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5.1 Uniform Circular Motion DEFINITION OF UNIFORM CIRCULAR MOTION Uniform circular motion is the motion of an object traveling at a constant speed on a circular path.
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5.1 Uniform Circular Motion Let T be the time it takes for the object to travel once around the circle.
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5.1 Uniform Circular Motion Example 1: A Tire-Balancing Machine The wheel of a car has a radius of 0.29m and it being rotated at 830 revolutions per minute on a tire-balancing machine. Determine the speed at which the outer edge of the wheel is moving.
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5.2 Centripetal Acceleration The direction of the centripetal acceleration is towards the center of the circle
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5.2 Centripetal Acceleration Example 3: The Effect of Radius on Centripetal Acceleration The bobsled track contains turns with radii of 33 m and 24 m. Find the centripetal acceleration at each turn for a speed of 34 m/s. Express answers as multiples of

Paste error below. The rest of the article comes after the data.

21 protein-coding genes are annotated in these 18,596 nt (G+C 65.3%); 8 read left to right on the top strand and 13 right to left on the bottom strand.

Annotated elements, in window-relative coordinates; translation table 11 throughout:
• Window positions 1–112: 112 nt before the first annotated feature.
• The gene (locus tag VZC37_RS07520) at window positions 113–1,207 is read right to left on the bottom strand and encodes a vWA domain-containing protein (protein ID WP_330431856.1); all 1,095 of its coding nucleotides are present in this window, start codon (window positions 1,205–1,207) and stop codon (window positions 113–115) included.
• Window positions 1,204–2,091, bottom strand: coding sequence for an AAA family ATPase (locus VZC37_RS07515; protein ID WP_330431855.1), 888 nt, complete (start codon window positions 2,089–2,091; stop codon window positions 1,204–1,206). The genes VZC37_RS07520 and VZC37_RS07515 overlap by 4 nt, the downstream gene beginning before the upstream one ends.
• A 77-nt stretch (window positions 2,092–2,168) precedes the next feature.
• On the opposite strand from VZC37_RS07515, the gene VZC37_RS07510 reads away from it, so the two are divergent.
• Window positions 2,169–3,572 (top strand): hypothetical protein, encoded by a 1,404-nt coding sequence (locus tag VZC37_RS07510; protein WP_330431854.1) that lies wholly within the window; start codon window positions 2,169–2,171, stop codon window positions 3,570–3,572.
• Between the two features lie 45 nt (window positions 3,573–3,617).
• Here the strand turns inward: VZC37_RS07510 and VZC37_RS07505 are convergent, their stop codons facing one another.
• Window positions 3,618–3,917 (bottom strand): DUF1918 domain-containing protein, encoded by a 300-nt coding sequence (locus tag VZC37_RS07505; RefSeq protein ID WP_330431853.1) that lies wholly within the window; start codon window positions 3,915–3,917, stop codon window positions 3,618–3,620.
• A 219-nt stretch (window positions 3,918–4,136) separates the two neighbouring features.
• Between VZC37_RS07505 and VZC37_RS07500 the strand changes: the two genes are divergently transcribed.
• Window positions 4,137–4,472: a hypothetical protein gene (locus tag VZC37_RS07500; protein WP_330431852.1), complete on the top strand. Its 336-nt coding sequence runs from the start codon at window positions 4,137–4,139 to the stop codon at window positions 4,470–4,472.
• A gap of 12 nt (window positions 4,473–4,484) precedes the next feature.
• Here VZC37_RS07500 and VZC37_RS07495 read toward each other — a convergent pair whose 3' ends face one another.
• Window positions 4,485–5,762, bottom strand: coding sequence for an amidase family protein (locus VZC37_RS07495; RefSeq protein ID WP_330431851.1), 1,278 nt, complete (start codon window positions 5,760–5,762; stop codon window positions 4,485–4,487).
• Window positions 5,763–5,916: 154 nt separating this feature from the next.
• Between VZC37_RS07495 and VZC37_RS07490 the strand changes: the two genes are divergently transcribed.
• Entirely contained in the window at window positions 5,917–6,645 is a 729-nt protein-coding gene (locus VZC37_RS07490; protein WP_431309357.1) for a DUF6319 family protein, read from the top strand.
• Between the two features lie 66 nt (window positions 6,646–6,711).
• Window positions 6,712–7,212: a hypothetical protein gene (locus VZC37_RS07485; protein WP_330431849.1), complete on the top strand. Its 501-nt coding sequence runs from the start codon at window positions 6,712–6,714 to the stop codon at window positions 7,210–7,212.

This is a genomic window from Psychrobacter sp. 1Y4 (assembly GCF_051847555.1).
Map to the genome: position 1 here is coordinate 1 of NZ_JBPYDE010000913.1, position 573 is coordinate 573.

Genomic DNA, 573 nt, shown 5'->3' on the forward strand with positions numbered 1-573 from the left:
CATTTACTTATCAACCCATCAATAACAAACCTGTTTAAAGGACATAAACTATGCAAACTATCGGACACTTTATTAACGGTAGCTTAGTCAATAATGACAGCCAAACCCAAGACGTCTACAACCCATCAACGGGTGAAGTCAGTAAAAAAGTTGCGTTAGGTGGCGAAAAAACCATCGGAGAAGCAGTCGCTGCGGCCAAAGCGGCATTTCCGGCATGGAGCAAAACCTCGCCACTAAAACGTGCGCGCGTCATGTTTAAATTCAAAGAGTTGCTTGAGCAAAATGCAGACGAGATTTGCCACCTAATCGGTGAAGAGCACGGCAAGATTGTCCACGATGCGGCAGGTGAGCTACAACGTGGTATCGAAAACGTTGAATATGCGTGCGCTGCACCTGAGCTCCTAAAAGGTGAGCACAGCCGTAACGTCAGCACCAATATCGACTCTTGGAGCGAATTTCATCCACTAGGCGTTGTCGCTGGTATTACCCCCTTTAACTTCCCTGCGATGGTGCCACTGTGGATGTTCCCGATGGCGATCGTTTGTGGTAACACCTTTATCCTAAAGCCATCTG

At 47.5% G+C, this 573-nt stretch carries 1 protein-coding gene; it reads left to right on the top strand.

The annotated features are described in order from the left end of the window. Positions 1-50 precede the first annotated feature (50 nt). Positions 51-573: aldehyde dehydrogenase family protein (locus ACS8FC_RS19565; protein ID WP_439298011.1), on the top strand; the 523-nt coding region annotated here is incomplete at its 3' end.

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5.3 Centripetal Force Recall Newton’s Second Law When a net external force acts on an object of mass m , the acceleration that results is directly proportional to the net force and has a magnitude that is inversely proportional to the mass. The direction of the acceleration is the same as the direction of the net force.
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5.3 Centripetal Force The centripetal force is the name given to the net force required to keep an object moving on a circular path. The direction of the centripetal force always points toward the center of the circle and continually changes direction as the object moves.
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5.3 Centripetal Force Example 5: The Effect of Speed on Centripetal Force The model airplane has a mass of 0.90 kg and moves at constant speed on a circle that is parallel to the ground. The path of the airplane and the guideline lie in the same horizontal plane because the weight of the plane is balanced by the lift generated by its wings. Find the tension in the 17 m guideline for a speed of 19 m/s.
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5.5 Satellites in Circular Orbits There is only one speed that a satellite can have if the satellite is to remain in an orbit with a fixed radius.
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5.5 Satellites in Circular Orbits Example 9: Orbital Speed of the Hubble Space Telescope Determine the speed of the Hubble Space Telescope orbiting at a height of 598 km above the earth’s surface.
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5.6 Apparent Weightlessness and Artificial Gravity Example 13: Artificial Gravity At what speed must the surface of the space station move so that the astronaut experiences a push on his feet equal to his weight on earth? The radius is 1700 m.
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